[This week’s review for The Nifty Tech Blog is a Guest Review by author Philippa Ballantine. Pip is the author of Geist and the co-author of the forthcoming Phoenix Rising: A Ministry of Peculiar Occurrences Novel. We are happy to have Pip’s review as part of her Blog Tour promoting the release of Geist.
Some notes not included in Pip’s review: Scrivener is published by Literature & Latte Ltd. and costs $45 . Up until this year, it has been Mac OS only, and developed by Keith Blount. But now Keith is assisted by a number of contributors, and a new Windows version is now in public beta. But enough of me, here’s Pip! Enjoy! – Editor]
Scrivener – by Philippa Ballantine
Scrivener has been my go to application for writing for the last three years. Ever since I got a Mac I’ve been using it. All my writing projects since 2007 have been on it, including Geist and Ministry of Peculiar Occurrences.
It has always been a great programme—and even more when you consider it was developed by one man.
Updates to Scrivener have been regular, but this is the first new edition at least since I started using it in 2007.
Scrivener allows writers to keep everything in their project together—not just their text, but also their research, their plot and their notes. This has always been the strength behind the programme, and why it has never been bested in this author’s opinion.
The new features in Scrivener 2.0 are well thought out, and some of them impressive—but it retains that awesome core of previous versions.
These are some of my favourite improvements.
The Full Screen mode is the best mode to write in. Your words on a black back drop and you can you to widen or shrink the view depending how you like to have it. In the new version you can now use the Inspector to read comments from this mode, rather than having to pop back to the main window constantly. It’s added yet another layer of flexibility to this view.
Compiling is the way to export your text once you are done with it. (I confess wincing on having to send MS Word files to my editor). One new feature under compile is the ability to now export as epub format or for the Kindle. This is a brilliant inclusion that I stood up and danced to see there. Finally at least, I do not have to deal with MS Word to get my epub done. It let’s you manipulate your ebook output in any number of ways- so it is uber flexible. I have yet to use this yet, but it won’t be long.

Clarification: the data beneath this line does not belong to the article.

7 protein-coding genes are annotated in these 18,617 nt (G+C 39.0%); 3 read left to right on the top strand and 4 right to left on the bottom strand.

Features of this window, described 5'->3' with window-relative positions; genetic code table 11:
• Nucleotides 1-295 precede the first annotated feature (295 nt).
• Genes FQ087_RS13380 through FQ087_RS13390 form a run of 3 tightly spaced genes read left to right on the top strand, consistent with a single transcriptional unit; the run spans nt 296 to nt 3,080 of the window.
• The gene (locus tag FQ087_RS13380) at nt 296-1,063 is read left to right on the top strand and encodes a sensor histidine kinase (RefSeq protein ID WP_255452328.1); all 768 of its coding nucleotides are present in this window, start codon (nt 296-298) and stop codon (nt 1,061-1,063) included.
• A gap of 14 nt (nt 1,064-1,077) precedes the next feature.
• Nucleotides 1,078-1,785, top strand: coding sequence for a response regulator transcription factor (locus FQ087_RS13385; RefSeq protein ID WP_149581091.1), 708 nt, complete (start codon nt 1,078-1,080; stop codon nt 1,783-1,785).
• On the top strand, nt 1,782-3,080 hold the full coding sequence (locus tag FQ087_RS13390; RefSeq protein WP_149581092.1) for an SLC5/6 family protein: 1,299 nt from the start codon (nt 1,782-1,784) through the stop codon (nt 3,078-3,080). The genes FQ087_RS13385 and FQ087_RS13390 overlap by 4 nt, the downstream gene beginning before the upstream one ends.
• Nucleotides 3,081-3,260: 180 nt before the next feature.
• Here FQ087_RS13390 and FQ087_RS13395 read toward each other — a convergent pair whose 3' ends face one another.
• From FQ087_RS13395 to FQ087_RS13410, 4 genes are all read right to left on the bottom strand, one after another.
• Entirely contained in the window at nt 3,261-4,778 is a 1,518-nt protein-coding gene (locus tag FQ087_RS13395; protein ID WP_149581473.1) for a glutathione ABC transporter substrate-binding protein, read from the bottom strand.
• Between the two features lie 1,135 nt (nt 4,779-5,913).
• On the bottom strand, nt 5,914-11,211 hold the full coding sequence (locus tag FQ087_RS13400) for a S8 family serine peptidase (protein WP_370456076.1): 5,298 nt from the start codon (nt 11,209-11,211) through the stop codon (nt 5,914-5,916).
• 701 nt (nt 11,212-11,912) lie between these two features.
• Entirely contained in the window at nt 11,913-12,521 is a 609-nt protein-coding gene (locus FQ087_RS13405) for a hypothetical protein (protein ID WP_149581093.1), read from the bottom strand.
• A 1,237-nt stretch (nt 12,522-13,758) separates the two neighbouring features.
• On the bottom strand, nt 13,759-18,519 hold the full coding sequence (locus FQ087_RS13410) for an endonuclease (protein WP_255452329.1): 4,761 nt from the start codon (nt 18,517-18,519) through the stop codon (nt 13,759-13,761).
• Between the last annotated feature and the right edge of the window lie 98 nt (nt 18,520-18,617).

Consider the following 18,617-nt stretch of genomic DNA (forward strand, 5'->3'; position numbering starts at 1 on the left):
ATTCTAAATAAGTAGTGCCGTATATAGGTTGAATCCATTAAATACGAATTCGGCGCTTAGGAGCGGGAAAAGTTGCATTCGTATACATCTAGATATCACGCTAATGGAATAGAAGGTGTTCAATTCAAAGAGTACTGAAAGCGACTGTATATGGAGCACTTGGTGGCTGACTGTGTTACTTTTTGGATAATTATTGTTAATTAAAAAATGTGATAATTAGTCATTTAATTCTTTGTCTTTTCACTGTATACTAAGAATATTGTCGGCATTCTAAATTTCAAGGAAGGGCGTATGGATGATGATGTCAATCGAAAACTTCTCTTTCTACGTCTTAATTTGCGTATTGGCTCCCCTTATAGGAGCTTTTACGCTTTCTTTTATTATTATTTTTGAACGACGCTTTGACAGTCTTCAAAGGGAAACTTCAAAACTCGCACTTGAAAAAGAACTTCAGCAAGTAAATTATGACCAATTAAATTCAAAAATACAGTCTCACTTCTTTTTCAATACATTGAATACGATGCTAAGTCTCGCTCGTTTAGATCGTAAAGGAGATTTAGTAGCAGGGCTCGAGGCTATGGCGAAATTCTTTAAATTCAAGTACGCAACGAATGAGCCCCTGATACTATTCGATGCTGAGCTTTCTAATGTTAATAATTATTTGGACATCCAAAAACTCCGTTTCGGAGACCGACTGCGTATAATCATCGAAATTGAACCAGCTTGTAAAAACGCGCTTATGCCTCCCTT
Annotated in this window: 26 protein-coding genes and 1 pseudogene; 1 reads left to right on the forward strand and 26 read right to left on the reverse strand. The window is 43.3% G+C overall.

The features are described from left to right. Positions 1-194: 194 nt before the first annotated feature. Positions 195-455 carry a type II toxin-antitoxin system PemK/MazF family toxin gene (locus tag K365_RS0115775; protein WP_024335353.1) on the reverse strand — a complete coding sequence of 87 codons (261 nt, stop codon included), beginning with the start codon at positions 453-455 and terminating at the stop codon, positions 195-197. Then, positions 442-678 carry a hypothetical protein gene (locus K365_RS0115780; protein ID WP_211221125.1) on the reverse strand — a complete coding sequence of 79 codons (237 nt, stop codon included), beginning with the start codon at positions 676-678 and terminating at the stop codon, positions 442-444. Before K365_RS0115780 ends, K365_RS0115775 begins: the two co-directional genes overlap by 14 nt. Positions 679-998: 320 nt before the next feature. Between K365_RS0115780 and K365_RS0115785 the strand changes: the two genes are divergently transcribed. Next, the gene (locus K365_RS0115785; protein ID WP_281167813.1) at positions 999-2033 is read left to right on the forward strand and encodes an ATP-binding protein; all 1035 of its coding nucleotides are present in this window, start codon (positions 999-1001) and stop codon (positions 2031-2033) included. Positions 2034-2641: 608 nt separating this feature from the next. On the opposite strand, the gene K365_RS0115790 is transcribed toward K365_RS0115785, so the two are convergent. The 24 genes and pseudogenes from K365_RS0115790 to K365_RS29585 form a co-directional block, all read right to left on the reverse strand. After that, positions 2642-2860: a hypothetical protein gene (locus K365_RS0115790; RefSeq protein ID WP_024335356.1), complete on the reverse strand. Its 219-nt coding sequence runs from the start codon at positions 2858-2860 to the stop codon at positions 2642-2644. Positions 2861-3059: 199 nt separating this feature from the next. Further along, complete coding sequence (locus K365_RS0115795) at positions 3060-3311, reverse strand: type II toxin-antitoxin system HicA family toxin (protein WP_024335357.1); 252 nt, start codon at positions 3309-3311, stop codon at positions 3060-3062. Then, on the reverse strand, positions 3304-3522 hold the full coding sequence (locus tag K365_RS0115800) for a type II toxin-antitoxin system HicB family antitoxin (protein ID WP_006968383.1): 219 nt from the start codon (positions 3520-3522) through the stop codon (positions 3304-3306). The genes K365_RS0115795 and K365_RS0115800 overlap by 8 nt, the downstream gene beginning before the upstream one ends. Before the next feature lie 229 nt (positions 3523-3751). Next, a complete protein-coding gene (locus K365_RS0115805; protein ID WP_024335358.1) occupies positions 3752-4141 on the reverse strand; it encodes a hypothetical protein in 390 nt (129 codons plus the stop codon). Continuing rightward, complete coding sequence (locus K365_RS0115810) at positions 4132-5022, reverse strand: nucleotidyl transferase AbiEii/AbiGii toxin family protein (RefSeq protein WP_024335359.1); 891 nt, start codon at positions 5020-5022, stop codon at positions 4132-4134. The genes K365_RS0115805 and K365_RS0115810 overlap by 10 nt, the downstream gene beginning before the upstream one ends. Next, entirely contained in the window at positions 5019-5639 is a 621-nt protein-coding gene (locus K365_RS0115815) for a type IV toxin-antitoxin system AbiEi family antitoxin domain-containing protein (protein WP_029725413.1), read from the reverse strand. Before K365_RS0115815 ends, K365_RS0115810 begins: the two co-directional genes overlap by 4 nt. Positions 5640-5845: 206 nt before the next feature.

I have recently become a great fan of DropBox. A cloud based system for sharing and saving files, it has been invaluable—especially as I collaborate with people all over the globe. Also for an author keeping their files safe and secure is a big priority. One just needs to have one instance of losing (or thinking you’ve lost) your work, to teach you that lesson. Scrivener files can now be synced to Dropbox as Rich Text files. If I was collaborating with someone then Scrivener assures us we won’t be writing over each others work, by checking with the external Dropbox file if changes have been made. You can then sync back to your file.
There are a number of little additions that don’t rock my world, but are nice enough to have.
The name generator is a fun little inclusion, though not much use for a fantasy writer. However it does let you generate a number of names from various cultures, and I can see it would be a useful for those outside the speculative fiction genre.
It’s a purely aesthetic thing (at least for me as a novelist), but the introduction of page view is there. Now you can see how your text will look when compiled. It is supposedly included for screenwriters, but I really can’t speak to this.
Another little aesthetic tweak is the ability in Full Screen mode to choose your own background. I still prefer to keep mine black, so that I can focus just on what I am doing.
I am just getting into the Templates mode, but it is a great way of keeping things like character sheets which you will use again and again.
Since I have always been a Scrivener fan, this new version doesn’t need to convert me. However what it has done is give me even more reasons to recommend it to writers.
[Philippa Ballantine is a Fantasy author and podcaster and a former librarian. In the past year, she gave up the glories of Library Science in order to become a full time Author. Her novels Chasing the Bard and Digital Magic are available in print, electronic, and podcast form. Her unpublished novel (or perhaps unprinted?) Weather Child is available in podcast form. Her current podcast effort is the monthly Erotica a la Carte. Pip released her first Mass Market Paperback Geist from Ace in October 2010, and will be releasing her second Mass Market Paperback, along with Co-author Tee Morris, in May 2011 when Phoenix Rising: A Ministry of Peculiar Occurrences Novel is published by Harper Voyager. Spectyr, the sequel to Geist, is expected June 2011. In my opinion, not a bad start. Pip is from Wellington, New Zealand, and was previously featured in a Follow Friday segment.
If you’d like to know more about Pip, visit her website: www.pjballantine.com, follow her on Twitter: @philippajane, or check out her Facebook Group page.
If you’d like to be a Guest Blogger for The Nifty Tech Blog, write to us at NiftyTech@NiftyTechBlog.com. Give an example of what you’d like to review and why it should be Nifty Tech. – Editor]